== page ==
Pop culture obsessives writing for the pop culture obsessed.
Pop culture obsessives writing for the pop culture obsessed.

The Walking Dead season finale swings, misses

Image for article titled The Walking Dead season finale swings, misses

Question: How do you fill an hour and a half of television with roughly twenty minutes worth of story?

Answer: Well, first you go this way. And they you realize you can’t go that way anymore, so you try another way. And then that way fizzles out on you, so you think real hard and you come up with way three. But damn, way three is another no go, and you’re getting sort of stressed, and maybe that stress creates the illusion of tension, since—oh, hold on, let’s cut to a different storyline which has nothing to do with the main storyline, so we forget that we were worried about where we were going in the first place. Also, there are occasional suggestive shots of… something. No, I’m sure it will all make sense in the end. Everything will make sense if you just keep watching.

Look, here’s the usual caveat—there are good ideas in this. None of them are in the Morgan and Carol storyline (and the fact that the writers managed to make scenes with my two favorite characters into one of the weakest elements of the show deserves some kind of horrible medal), but Rick’s doomed efforts to get Maggie to the Hilltop doctor could’ve worked. There’s something increasingly creepy about how thoroughly the Saviors have them trapped, and there are enough variations on those traps that it could’ve been nightmarish to watch. The final turn of our heroes walking right into the Saviors trap is a great audio and visual moment; the creepy whistling, the mass of armed men appearing seemingly out of nowhere to rob Rick and the others of every possibility of escape, all works on a basic level of “Oh fuck, they’re screwed.”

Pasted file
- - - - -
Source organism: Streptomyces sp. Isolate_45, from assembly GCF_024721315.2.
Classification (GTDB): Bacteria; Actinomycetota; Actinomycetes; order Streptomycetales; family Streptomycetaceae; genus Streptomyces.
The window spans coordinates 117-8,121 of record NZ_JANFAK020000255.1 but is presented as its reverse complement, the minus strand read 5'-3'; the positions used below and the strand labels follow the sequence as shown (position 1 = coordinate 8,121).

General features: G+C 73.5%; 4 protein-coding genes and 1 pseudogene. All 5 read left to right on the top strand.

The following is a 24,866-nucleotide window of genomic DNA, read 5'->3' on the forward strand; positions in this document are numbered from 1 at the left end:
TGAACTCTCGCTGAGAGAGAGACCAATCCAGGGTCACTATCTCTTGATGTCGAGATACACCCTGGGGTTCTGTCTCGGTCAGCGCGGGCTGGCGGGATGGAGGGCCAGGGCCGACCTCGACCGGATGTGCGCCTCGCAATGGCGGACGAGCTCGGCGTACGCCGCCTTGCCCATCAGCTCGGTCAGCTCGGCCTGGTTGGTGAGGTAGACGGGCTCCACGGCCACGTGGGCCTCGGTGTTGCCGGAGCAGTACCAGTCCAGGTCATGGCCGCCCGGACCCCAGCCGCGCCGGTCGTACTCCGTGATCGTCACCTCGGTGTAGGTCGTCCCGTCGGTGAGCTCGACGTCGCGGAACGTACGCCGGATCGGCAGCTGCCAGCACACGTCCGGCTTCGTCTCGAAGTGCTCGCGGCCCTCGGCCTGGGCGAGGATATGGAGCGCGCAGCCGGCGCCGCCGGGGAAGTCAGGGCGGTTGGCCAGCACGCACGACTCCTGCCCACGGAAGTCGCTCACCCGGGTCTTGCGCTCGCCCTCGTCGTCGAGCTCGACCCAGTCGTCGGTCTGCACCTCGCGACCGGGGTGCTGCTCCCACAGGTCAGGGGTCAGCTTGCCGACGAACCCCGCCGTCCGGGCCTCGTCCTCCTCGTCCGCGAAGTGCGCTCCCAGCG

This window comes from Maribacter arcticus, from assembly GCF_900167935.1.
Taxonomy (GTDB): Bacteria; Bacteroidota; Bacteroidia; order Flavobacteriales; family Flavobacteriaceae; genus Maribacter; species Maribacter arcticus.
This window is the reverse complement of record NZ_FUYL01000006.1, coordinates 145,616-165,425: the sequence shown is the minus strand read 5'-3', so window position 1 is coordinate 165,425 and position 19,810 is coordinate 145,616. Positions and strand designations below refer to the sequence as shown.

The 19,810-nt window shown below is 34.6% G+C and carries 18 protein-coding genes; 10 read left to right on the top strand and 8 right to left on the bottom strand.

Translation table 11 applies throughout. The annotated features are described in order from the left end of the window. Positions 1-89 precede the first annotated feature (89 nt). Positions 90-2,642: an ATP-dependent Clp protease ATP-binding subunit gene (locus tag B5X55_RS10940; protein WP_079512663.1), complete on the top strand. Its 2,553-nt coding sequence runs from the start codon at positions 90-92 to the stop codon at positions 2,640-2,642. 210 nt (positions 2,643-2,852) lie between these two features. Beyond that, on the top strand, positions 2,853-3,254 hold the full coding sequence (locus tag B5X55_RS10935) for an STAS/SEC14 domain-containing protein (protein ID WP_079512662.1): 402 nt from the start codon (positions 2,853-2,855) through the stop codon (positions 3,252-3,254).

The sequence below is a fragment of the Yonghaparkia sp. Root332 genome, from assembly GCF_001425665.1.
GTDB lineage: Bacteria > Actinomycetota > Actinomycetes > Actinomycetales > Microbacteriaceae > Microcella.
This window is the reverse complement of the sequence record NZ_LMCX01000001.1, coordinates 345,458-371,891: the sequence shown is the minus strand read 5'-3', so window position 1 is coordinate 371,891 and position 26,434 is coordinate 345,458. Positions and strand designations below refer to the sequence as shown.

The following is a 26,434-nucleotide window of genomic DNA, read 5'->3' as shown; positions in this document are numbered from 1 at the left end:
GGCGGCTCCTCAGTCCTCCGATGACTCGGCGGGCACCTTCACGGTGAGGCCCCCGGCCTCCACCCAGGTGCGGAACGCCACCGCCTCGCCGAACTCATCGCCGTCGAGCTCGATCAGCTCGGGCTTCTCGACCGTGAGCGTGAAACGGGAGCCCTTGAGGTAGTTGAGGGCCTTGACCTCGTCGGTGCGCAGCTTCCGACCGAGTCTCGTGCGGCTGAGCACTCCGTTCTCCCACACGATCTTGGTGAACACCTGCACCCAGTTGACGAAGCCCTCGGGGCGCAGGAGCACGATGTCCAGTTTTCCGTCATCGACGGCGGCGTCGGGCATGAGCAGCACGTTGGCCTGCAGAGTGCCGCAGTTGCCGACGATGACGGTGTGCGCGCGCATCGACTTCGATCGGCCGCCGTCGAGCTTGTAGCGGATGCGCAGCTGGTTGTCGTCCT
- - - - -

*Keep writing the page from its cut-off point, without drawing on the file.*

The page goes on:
The problem is almost everything else. We’ll get to Negan and that so-idiotic-it’s-actually-kind-of-hilarious cliffhanger in a second, but before we do, let’s unpack the many ways “Last Day On Earth” went wrong. Even the title is bad—not on its own, but the repeated efforts to work it into the dialogue (lest we forget that Someone Is Going To Die) were so painfully trite that they ruined what little atmosphere the episode had managed to maintain. There was clumsiness running through nearly every scene as the writers worked over time to hold off the last act we all knew was coming. Nothing was going to matter until Negan showed up, so let’s have a lot of awkward conversations about nothing and stall out the hour.

Oh, I’m sorry, the 90 minutes. Because sure, this is definitely a story that needed extra time to tell. A better edited hour might have made it harder to notice how absurd this all was, or make you wonder how in the fuck the Saviors knew when to pull out the stops on their magic roadblocking plan (I’m sure they have scouts, but that’s a lot of work to pull off in a very short space of time), or how the Saviors have gone from being a jittery, sluggish bunch of incompetents to genius psychic ninjas practically overnight. As it was, there are minutes upon minutes of emptiness to contemplate the foolishness of all of this.

Even worse, the contemplation just puts that much more pressure on the final scene, and that’s not just a problem with this episode. The show has been dicking around for weeks now, ostensibly building to this final reveal, and while foreshadowing and rising action are important storytelling tools, it becomes a problem when they’re the only tools you’ve got. Carol’s awful arc, which somehow gets even worse here, is a prime example of that. Because this season had a set conclusion, because no matter what else happened, Negan was going to arrive at the end of the finale and not a moment sooner, the writers had to stall. And stalling leads to forced character arcs that can’t have any real meaning behind them because they can’t interfere with that set ending.